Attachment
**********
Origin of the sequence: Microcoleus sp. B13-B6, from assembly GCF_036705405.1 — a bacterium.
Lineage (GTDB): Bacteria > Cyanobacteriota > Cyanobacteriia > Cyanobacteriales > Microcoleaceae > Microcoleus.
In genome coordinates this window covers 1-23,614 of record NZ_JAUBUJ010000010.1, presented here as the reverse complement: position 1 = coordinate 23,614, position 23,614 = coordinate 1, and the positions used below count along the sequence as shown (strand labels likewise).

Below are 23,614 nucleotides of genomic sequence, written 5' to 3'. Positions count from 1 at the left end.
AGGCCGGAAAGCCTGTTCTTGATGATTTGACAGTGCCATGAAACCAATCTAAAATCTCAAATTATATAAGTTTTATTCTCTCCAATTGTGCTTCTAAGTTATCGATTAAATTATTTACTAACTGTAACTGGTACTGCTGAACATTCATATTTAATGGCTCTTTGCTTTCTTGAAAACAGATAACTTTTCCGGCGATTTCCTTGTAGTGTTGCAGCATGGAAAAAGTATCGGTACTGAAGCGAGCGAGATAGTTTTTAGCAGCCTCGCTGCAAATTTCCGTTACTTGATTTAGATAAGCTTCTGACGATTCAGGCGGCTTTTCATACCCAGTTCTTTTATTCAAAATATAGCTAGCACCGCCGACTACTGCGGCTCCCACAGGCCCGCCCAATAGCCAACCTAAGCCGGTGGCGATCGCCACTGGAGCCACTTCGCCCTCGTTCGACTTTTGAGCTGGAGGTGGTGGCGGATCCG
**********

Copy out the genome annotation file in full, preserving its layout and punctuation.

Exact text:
Origin of the sequence: Microcoleus sp. B13-B6, from assembly GCF_036705405.1 — a bacterium.
Lineage (GTDB): Bacteria > Cyanobacteriota > Cyanobacteriia > Cyanobacteriales > Microcoleaceae > Microcoleus.
In genome coordinates this window covers 1-23,614 of record NZ_JAUBUJ010000010.1, presented here as the reverse complement: position 1 = coordinate 23,614, position 23,614 = coordinate 1, and the positions used below count along the sequence as shown (strand labels likewise).

Below are 23,614 nucleotides of genomic sequence, written 5' to 3'. Positions count from 1 at the left end.
AGGCCGGAAAGCCTGTTCTTGATGATTTGACAGTGCCATGAAACCAATCTAAAATCTCAAATTATATAAGTTTTATTCTCTCCAATTGTGCTTCTAAGTTATCGATTAAATTATTTACTAACTGTAACTGGTACTGCTGAACATTCATATTTAATGGCTCTTTGCTTTCTTGAAAACAGATAACTTTTCCGGCGATTTCCTTGTAGTGTTGCAGCATGGAAAAAGTATCGGTACTGAAGCGAGCGAGATAGTTTTTAGCAGCCTCGCTGCAAATTTCCGTTACTTGATTTAGATAAGCTTCTGACGATTCAGGCGGCTTTTCATACCCAGTTCTTTTATTCAAAATATAGCTAGCACCGCCGACTACTGCGGCTCCCACAGGCCCGCCCAATAGCCAACCTAAGCCGGTGGCGATCGCCACTGGAGCCACTTCGCCCTCGTTCGACTTTTGAGCTGGAGGTGGTGGCGGATCCG